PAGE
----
U.S. inspectors probe deadly Southwest jet engine explosion

U.S. NTSB investigators are on scene examining damage to the engine of the Southwest Airlines plane in this image released from Philadelphia, Pennsylvania, U.S., April 17, 2018. NTSB/Handout via REUTERS U.S. NTSB investigators are on scene examining damage to the engine of the Southwest Airlines plane in this image released from Philadelphia, Pennsylvania, U.S., April 17, 2018. NTSB/Handout via REUTERS

(Reuters) – The National Transportation Safety Board on Wednesday was inspecting the wrecked engine of a Southwest Airlines Co jet that blew up in mid air, killing a passenger in the first deadly U.S. commercial airline accident in nine years.

NTSB officials retrieved the flight data recorder from the Boeing 737-700, which will be sent to Washington for review, as airlines around the world stepped up inspection of engines on that model of aircraft.

Southwest Flight 1380, which took off from New York for Dallas, Texas, with 144 passengers and five crew members aboard, made an emergency landing in Philadelphia on Tuesday after an engine on the plane ripped apart, killing bank executive Jennifer Riordan, 43.

Emergency personnel monitor the damaged engine of Southwest Airlines Flight 1380, which diverted to the Philadelphia International Airport this morning after the airline crew reported damage to one of the aircraft's engines, on a runway in Philadelphia, Pennsylvania U.S. April 17, 2018. REUTERS/Mark Makela

Emergency personnel monitor the damaged engine of Southwest Airlines Flight 1380, which diverted to the Philadelphia International Airport this morning after the airline crew reported damage to one of the aircraft’s engines, on a runway in Philadelphia, Pennsylvania U.S. April 17, 2018. REUTERS/Mark Makela

It was the second incident involving a failure of the same sort of engine, the CFM56, made by a partnership of France’s Safran and General Electric, on a Southwest jet in the past two years.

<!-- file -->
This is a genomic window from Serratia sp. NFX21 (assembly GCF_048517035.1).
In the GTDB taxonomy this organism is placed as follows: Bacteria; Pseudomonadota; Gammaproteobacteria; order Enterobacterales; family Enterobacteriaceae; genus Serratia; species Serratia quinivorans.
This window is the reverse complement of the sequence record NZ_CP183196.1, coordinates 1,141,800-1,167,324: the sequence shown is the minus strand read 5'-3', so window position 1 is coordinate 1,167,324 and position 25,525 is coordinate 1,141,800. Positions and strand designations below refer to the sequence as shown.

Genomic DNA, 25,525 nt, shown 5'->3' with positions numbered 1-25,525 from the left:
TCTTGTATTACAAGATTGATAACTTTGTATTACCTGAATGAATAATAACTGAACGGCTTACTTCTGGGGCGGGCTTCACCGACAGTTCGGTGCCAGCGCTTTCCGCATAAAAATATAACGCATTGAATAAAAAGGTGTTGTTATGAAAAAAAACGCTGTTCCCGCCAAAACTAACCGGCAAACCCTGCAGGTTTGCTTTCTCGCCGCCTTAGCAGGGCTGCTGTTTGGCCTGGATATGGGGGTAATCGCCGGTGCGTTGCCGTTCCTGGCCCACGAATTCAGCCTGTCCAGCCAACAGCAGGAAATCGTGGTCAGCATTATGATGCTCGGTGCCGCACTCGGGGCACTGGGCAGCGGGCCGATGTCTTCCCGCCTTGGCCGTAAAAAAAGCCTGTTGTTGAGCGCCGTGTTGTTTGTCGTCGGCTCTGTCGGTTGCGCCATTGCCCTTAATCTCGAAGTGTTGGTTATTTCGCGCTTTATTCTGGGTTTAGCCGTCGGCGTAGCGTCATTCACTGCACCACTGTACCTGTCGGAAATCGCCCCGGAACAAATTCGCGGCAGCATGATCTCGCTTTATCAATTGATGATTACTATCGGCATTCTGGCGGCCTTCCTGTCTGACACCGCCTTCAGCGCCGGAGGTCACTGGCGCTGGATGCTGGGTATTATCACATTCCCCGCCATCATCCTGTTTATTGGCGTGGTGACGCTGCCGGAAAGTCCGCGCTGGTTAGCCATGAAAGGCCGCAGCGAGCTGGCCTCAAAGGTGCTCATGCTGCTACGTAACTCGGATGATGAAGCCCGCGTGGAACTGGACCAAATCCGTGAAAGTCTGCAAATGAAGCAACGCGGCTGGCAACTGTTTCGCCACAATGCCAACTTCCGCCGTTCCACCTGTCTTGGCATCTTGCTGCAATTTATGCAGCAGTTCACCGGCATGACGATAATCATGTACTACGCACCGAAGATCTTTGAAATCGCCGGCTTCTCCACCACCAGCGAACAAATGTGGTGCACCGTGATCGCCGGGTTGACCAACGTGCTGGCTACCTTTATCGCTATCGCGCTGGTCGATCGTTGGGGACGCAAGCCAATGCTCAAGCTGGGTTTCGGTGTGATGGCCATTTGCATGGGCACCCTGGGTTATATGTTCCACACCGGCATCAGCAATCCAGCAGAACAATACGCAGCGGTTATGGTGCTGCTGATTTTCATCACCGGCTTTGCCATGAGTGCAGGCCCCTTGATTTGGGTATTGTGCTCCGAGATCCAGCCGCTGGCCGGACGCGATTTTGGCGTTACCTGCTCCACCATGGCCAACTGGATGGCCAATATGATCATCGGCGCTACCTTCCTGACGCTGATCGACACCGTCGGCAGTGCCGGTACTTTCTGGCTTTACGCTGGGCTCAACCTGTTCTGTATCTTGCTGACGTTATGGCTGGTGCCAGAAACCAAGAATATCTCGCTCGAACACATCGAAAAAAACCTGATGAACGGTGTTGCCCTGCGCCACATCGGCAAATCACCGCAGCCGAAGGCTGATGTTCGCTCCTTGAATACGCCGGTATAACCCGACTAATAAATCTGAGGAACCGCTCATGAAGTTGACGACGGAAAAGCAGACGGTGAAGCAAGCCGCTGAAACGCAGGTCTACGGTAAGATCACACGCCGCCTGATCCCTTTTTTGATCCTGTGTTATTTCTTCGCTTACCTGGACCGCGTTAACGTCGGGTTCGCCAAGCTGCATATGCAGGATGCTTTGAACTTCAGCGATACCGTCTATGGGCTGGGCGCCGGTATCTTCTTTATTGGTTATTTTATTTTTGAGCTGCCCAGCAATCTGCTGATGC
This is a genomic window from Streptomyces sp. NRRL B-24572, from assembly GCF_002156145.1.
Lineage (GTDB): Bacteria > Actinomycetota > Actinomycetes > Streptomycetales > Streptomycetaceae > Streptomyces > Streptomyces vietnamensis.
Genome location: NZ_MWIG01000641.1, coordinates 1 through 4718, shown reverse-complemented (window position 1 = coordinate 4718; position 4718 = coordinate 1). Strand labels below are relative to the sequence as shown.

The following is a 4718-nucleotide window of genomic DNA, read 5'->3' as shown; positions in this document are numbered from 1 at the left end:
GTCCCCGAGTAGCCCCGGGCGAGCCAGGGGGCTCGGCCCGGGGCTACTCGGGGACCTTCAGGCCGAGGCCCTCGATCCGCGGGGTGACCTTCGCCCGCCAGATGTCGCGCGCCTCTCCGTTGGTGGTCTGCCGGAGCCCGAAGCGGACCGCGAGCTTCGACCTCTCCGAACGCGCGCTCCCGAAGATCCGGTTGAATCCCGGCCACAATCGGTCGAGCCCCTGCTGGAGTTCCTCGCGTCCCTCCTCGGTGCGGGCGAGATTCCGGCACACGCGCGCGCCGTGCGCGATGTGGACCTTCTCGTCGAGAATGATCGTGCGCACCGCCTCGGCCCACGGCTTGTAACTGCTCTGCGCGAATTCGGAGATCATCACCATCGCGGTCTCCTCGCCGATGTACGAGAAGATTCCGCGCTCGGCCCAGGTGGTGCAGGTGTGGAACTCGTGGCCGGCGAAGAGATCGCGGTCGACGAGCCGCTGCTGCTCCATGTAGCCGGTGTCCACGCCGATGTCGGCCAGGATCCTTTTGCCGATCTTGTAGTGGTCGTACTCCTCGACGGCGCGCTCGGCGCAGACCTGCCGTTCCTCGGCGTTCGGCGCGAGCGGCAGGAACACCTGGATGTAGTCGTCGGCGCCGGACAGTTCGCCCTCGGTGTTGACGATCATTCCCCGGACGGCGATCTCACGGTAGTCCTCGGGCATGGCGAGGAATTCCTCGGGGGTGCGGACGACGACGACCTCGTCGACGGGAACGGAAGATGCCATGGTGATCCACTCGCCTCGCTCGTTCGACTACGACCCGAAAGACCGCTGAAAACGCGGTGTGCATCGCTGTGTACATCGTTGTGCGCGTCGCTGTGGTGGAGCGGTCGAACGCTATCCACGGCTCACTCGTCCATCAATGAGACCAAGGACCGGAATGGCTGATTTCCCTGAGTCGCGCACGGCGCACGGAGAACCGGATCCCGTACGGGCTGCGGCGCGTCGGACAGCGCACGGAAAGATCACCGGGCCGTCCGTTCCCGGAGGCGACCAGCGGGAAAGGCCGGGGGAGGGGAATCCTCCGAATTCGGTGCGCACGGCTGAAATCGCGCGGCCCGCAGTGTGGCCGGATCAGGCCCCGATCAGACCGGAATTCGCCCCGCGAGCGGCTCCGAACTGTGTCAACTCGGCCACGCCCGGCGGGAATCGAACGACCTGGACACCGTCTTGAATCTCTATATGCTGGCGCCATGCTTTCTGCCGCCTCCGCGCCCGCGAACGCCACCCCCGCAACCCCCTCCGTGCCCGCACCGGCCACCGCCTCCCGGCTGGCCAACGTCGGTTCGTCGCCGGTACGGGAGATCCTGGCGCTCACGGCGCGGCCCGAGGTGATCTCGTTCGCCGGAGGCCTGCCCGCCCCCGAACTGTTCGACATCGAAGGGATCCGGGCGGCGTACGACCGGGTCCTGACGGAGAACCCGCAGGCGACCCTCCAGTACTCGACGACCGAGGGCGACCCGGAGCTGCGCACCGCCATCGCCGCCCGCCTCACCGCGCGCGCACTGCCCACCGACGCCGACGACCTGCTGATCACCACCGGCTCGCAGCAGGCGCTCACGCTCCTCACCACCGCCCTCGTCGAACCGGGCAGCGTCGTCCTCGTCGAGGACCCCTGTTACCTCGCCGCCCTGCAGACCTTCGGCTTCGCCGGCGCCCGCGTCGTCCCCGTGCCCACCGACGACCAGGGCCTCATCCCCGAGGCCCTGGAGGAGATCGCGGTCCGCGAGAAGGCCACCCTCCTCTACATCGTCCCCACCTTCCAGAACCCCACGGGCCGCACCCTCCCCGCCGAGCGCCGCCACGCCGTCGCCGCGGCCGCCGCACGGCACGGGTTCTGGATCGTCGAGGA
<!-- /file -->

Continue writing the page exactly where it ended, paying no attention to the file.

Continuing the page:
Passengers described scenes of panic as a piece of shrapnel from the engine shattered a window on the aircraft, almost sucking a female passenger out.

“All I could think of in that moment was, I need to communicate with my loved ones,” passenger Marty Martinez told ABC’s Good Morning America on Wednesday. During the incident, he logged on to the plane’s in-flight WiFi service to send messages to his family.

“I thought, these are my last few moments on Earth and I want people to know what happened,” Martinez said.

Southwest Airlines experienced an unrelated safety incident early on Wednesday when a Phoenix-bound flight was forced to land at Nashville airport shortly after takeoff because of bird strike.

The airline said it would inspect the fan blades of CFM56 engines on all of its 737 jets within 30 days. Minimal flight disruptions may result, it said.

NTSB Chairman Robert Sumwalt said on Tuesday at the Philadelphia airport that a preliminary investigation found an engine fan blade missing, having apparently broken off, and that there was metal fatigue at the point where it would normally be attached.

Sumwalt said the investigation could take 12 to 15 months to complete.

In August 2016, a Southwest flight made a safe emergency landing in Pensacola, Florida, after a fan blade separated from the same type of engine and debris ripped a hole above the left wing. That incident prompted the U.S. Federal Aviation Administration to propose last year that similar fan blades undergo ultrasonic inspections and be replaced if they failed.

Riordan’s death was the first in a U.S. commercial aviation accident since 2009, according to NTSB statistics.

Riordan was a Wells Fargo banking executive and well-known community volunteer from Albuquerque, New Mexico, according to a Wells Fargo official, who spoke on condition of anonymity.

(Reporting by Brendan O’Brien in Milwaukee; Additional reporting by Arunima Banerjee in Bengaluru; Writing by Scott Malone; Editing by Peter Graff and Bernadette Baum)

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